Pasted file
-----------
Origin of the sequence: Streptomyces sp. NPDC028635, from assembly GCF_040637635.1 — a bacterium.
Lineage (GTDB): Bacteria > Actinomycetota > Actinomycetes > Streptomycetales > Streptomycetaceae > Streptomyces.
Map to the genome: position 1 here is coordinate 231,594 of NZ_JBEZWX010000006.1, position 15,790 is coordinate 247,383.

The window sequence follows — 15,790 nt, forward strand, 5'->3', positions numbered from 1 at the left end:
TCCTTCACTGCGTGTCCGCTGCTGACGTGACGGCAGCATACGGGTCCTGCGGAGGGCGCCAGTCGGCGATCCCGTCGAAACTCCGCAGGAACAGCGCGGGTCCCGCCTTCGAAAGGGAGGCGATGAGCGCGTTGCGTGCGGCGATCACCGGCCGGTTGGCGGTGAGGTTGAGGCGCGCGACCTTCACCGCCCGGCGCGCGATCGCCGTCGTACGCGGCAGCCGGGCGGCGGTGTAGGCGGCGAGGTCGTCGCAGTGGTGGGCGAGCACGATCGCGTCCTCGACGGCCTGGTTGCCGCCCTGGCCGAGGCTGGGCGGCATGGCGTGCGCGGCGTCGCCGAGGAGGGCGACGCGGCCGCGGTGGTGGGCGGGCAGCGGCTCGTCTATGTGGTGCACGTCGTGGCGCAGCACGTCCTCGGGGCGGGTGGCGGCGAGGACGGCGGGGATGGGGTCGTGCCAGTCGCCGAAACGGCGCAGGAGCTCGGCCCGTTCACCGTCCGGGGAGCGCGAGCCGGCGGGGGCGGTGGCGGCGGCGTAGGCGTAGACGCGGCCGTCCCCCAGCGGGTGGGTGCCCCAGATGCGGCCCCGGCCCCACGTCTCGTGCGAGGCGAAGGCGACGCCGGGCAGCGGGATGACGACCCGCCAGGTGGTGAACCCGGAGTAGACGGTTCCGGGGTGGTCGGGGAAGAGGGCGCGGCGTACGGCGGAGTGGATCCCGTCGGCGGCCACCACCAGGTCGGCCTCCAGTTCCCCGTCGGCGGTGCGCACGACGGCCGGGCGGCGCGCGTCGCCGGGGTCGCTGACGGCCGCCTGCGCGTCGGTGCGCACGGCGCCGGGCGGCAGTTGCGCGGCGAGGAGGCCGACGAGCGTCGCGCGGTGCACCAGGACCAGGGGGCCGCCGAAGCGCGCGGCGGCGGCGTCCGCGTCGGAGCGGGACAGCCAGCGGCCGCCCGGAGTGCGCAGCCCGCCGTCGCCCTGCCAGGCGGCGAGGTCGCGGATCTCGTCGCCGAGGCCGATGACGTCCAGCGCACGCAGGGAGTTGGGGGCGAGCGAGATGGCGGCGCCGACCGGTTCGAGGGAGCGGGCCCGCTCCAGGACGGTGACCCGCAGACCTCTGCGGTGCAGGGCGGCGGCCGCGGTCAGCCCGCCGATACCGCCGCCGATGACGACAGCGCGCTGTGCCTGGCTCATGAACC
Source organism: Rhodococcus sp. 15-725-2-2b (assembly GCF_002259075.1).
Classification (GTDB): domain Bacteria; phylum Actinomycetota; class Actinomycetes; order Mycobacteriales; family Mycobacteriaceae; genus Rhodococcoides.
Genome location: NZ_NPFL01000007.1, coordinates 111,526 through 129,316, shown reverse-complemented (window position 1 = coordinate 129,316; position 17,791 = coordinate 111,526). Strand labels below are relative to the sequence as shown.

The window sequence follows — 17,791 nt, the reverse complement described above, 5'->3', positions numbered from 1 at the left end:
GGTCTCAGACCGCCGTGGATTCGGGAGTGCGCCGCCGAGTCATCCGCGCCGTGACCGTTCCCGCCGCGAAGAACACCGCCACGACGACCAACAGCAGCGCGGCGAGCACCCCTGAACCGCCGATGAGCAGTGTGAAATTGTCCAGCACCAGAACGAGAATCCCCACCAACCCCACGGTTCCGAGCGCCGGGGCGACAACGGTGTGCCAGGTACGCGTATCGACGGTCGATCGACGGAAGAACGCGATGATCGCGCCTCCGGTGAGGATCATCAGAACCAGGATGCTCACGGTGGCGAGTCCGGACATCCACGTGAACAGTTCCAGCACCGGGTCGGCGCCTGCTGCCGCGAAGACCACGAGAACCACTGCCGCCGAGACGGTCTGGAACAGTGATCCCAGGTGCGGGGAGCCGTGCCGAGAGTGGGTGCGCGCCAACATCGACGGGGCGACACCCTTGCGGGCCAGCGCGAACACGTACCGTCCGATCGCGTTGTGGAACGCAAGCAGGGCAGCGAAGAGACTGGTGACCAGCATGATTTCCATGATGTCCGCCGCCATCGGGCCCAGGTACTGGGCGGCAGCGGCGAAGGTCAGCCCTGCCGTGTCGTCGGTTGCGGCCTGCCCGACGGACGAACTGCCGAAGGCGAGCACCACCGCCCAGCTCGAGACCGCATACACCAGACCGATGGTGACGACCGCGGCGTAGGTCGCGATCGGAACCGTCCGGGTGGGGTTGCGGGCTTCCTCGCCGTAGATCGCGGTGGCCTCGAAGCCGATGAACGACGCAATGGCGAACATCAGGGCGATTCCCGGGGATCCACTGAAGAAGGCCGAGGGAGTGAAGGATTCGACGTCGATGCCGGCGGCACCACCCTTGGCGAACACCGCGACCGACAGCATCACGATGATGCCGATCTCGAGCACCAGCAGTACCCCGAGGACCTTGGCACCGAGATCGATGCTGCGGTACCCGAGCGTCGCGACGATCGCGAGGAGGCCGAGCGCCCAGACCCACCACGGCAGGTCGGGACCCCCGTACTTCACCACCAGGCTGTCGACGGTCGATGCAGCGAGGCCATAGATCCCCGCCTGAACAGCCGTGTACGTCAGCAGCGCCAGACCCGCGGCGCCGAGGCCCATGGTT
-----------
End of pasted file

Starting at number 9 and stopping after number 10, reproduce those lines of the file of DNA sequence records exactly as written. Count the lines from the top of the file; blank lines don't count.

The window sequence follows — 17,791 nt, the reverse complement described above, 5'->3', positions numbered from 1 at the left end:
GGTCTCAGACCGCCGTGGATTCGGGAGTGCGCCGCCGAGTCATCCGCGCCGTGACCGTTCCCGCCGCGAAGAACACCGCCACGACGACCAACAGCAGCGCGGCGAGCACCCCTGAACCGCCGATGAGCAGTGTGAAATTGTCCAGCACCAGAACGAGAATCCCCACCAACCCCACGGTTCCGAGCGCCGGGGCGACAACGGTGTGCCAGGTACGCGTATCGACGGTCGATCGACGGAAGAACGCGATGATCGCGCCTCCGGTGAGGATCATCAGAACCAGGATGCTCACGGTGGCGAGTCCGGACATCCACGTGAACAGTTCCAGCACCGGGTCGGCGCCTGCTGCCGCGAAGACCACGAGAACCACTGCCGCCGAGACGGTCTGGAACAGTGATCCCAGGTGCGGGGAGCCGTGCCGAGAGTGGGTGCGCGCCAACATCGACGGGGCGACACCCTTGCGGGCCAGCGCGAACACGTACCGTCCGATCGCGTTGTGGAACGCAAGCAGGGCAGCGAAGAGACTGGTGACCAGCATGATTTCCATGATGTCCGCCGCCATCGGGCCCAGGTACTGGGCGGCAGCGGCGAAGGTCAGCCCTGCCGTGTCGTCGGTTGCGGCCTGCCCGACGGACGAACTGCCGAAGGCGAGCACCACCGCCCAGCTCGAGACCGCATACACCAGACCGATGGTGACGACCGCGGCGTAGGTCGCGATCGGAACCGTCCGGGTGGGGTTGCGGGCTTCCTCGCCGTAGATCGCGGTGGCCTCGAAGCCGATGAACGACGCAATGGCGAACATCAGGGCGATTCCCGGGGATCCACTGAAGAAGGCCGAGGGAGTGAAGGATTCGACGTCGATGCCGGCGGCACCACCCTTGGCGAACACCGCGACCGACAGCATCACGATGATGCCGATCTCGAGCACCAGCAGTACCCCGAGGACCTTGGCACCGAGATCGATGCTGCGGTACCCGAGCGTCGCGACGATCGCGAGGAGGCCGAGCGCCCAGACCCACCACGGCAGGTCGGGACCCCCGTACTTCACCACCAGGCTGTCGACGGTCGATGCAGCGAGGCCATAGATCCCCGCCTGAACAGCCGTGTACGTCAGCAGCGCCAGACCCGCGGCGCCGAGGCCCATGGTT